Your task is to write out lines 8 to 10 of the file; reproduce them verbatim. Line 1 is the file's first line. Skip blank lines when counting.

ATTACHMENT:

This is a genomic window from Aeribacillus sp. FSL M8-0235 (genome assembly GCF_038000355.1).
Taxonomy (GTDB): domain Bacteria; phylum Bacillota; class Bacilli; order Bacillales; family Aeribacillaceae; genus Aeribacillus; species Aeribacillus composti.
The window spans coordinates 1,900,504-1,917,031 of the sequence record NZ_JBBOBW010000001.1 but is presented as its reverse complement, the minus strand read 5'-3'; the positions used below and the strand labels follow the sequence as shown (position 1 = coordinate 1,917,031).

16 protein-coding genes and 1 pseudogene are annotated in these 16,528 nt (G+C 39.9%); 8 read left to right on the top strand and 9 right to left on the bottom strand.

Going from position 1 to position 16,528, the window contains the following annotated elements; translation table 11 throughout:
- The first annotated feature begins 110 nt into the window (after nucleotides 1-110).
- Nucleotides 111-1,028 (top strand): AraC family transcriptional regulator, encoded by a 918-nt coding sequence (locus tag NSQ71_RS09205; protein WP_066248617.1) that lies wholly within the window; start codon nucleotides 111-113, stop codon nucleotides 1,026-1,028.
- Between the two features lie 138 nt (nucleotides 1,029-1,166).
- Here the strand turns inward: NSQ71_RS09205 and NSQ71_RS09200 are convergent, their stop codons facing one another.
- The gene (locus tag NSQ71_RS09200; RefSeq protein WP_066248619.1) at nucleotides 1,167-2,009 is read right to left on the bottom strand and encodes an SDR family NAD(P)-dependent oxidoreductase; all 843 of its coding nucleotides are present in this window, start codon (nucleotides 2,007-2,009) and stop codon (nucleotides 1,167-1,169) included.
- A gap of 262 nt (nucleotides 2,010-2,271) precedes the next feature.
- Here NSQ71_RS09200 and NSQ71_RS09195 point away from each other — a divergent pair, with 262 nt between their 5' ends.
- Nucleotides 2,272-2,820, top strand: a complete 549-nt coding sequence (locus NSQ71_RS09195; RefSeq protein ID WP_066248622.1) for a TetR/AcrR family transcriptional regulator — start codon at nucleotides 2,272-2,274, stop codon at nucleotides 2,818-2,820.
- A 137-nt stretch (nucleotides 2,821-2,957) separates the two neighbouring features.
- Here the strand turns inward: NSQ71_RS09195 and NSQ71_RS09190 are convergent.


- Between the two features lie 138 nt (nucleotides 1,029-1,166).
- Here the strand turns inward: NSQ71_RS09205 and NSQ71_RS09200 are convergent, their stop codons facing one another.
- The gene (locus tag NSQ71_RS09200; RefSeq protein WP_066248619.1) at nucleotides 1,167-2,009 is read right to left on the bottom strand and encodes an SDR family NAD(P)-dependent oxidoreductase; all 843 of its coding nucleotides are present in this window, start codon (nucleotides 2,007-2,009) and stop codon (nucleotides 1,167-1,169) included.